The impressive aerial display performed by a large group of spinner dolphins
had us all mesmerized when a warning from the bridge of A-fin-ity, a
fabled 39-foot Billy Knowles out of Puerto San Jose, Guatemala, alerted
everyone on board to take battle stations.
“Left rigger, left rigger!” shouted Capt. Chico Alvarenga, who from his high
vantage point was the first to spot a dark shadow lurking a few feet from a
bait trolled behind a rubber-squid daisy-chain deployed as a teaser. An
instant later, the dorsal of a big Pacific sailfish sliced through the
bluewater, and the mate jumped on the respective rod to work the bait that
sail was tracking. The day’s first game of cat-and-mouse had begun.
Sails and marlin strike prey repeatedly with their bills to maim or kill them and sometimes attempt the same with a
Photo by Pat Ford
It didn’t take the fish long to decide this would be its next meal. Quickly
moving in for the kill, it repeatedly swung its bill forcefully from side to
side in an attempt to strike and injure its prey. The mate expertly let the
sail briefly make contact before pulling the bait just out of its grasp.
Meanwhile, the rest of the crew swiftly reeled in the teasers and other lines,
and I stood at the ready, near the transom, waiting for the right moment to
deliver my fly, praying I wouldn’t fumble and my line wouldn’t find any snags
on the way to the target.
Teasing is crucial to getting a billfish primed and excited enough to commit and attack a fly aggressively.
Photo by Pat Ford
The teasing worked like a charm and the sail grew more aggressive by the
second, unwittingly pushing closer to the boat during its pursuit. In less
than three minutes, it was within casting range, so I dropped the fly in our
wake, then used the agreed-upon word to signal to the captain to shift into
neutral and to the mate to yank the bait out of the drink: “Ahora!” I yelled,
delivering my pink-and-white offering without delay.
Marlin, like this 200-pound blue, are also likely to
come up behind the teasers in Guatemala.
The fly landed some six feet ahead and slightly to the left of the sail, and a
couple of long, hard strips was all it required to get its undivided attention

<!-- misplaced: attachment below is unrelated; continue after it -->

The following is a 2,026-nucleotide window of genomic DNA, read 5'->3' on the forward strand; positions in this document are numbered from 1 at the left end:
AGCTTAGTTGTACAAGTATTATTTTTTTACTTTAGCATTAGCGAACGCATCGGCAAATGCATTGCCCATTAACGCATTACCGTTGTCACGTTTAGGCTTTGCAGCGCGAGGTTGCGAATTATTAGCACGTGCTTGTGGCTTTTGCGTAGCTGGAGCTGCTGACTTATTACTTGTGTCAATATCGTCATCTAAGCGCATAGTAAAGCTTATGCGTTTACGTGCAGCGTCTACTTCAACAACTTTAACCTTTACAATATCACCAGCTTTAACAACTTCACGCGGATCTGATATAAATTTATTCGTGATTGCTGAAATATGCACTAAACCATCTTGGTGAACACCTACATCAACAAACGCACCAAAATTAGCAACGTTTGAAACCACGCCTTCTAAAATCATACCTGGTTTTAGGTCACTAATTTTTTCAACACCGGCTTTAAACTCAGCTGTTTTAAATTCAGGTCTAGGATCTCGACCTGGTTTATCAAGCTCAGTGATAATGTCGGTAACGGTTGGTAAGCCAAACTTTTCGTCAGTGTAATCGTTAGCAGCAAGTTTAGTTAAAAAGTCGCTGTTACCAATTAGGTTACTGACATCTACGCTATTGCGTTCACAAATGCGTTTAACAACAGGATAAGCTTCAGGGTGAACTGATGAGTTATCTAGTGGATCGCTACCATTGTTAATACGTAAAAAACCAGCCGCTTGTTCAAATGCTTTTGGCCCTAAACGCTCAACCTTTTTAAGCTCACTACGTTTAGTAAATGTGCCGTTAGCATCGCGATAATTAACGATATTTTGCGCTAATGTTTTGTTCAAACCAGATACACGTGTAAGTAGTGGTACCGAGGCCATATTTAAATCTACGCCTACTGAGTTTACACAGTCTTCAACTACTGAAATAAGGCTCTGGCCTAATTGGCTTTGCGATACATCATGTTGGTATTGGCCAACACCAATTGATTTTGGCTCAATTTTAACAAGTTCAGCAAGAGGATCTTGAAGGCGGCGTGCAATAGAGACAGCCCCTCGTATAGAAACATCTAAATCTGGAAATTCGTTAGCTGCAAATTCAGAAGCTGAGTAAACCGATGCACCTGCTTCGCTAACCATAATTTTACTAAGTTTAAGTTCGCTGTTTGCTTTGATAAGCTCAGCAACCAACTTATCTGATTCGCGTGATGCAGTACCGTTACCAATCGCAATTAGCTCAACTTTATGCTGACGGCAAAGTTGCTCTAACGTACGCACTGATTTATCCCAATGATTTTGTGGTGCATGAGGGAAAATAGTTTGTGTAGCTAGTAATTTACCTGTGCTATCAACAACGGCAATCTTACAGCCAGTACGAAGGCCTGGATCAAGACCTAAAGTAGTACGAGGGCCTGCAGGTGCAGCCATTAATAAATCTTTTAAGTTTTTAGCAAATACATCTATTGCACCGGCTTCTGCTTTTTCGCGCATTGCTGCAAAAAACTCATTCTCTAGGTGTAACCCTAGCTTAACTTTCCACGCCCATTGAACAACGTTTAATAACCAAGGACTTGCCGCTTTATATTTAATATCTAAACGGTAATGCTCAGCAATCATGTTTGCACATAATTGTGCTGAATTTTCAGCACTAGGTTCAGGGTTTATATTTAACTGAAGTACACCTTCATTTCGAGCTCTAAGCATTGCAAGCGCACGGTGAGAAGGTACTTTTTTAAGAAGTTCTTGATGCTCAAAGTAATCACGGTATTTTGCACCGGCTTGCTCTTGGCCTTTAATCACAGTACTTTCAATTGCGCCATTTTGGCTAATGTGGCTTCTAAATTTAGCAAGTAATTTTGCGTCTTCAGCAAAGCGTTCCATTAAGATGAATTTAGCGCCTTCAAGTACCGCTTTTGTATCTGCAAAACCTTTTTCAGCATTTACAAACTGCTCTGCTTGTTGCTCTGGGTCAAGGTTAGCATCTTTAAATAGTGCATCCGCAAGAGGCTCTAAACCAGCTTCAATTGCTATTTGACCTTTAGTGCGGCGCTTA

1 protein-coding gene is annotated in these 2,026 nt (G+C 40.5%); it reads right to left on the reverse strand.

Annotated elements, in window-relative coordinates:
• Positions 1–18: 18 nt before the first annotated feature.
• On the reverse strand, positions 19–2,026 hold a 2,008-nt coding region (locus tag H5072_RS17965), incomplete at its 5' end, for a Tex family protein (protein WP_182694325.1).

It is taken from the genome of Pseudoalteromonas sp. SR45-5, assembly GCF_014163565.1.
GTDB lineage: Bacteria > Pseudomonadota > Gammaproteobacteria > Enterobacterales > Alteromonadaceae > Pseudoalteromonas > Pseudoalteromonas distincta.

and prompt a final attack. Without missing a step, the fish swung wide and
doubled back with its mouth open, taking the fly on the run and going under
the second it claimed the large streamer. I set the hook firmly with a sidearm
stroke, then cleared the loose line from the deck, and the fight was on.
Once hooked, Pacific sailfish put on amazing aerial
displays combined with fast, powerful runs and dives. Photo by Pat Ford
Pacific sailfish are famous for their aerial displays, and mine closely
followed the fight playbook, combining spectacular jumps, violent headshakes
and a couple of frantic cartwheels interrupted by a high-speed dive during
which the handle on my fly reel was a mere blur. It was a good fish,
approaching 120 pounds, and luckily the hook stayed put, the leader held, and
the drag did its job, wearing down the billfish after an intense 30-minute
It was late July, still a couple of months away from the beginning of peak
sailfishing in Guatemala, yet the action was as good or better than I’ve come
to expect at any other top billfish destinations on Earth. By day’s end, we’d
raised more than 20 sailfish and a blue marlin, teased 16 of the sails within
fly-casting range, hooked 13 and came back to the dock with nine release flags
flapping on the outriggers. Such numbers would raise eyebrows in most places,
but not here, where top crews tally more than 2,500 releases most years and
report 50- to 100-fish days with some regularity.
Dorado, also known as mahi-mahi and dolphin, often
add to the fly-fishing fun off Guatemala’s coast. Photo by Pat Ford
The region’s underwater topography and strong currents that flow west to east
set the stage for a replenishing offshore bonanza. A significant canyon that
comes as close as 15 miles from Guatemala’s shores serves a thoroughfare for
big-game species. Meanwhile, the currents—after colliding with the jagged sea
floor—create upwellings that send nutrient-rich, oxygenated waters toward the
surface, attracting a diverse buffet of forage that, in turn, draws scores of
sailfish, marlin, tuna, dorado and more.
In addition, the Guatemalan government quickly realized the importance of its
amazing marine resources and made headlines when it took decisive action to
ensure the protection of sailfish in 2002, enacting a law that makes it
illegal for anyone to kill sailfish in Guatemalan waters.
Guatemala’s big-game crews are experts at capturing
that spectacular shot of your trophy catch without removing the fish from the
water. Photo by Pat Ford
Ideal Training Grounds
Some 30 years after Tim Choate’s Fins and Feathers operation made the world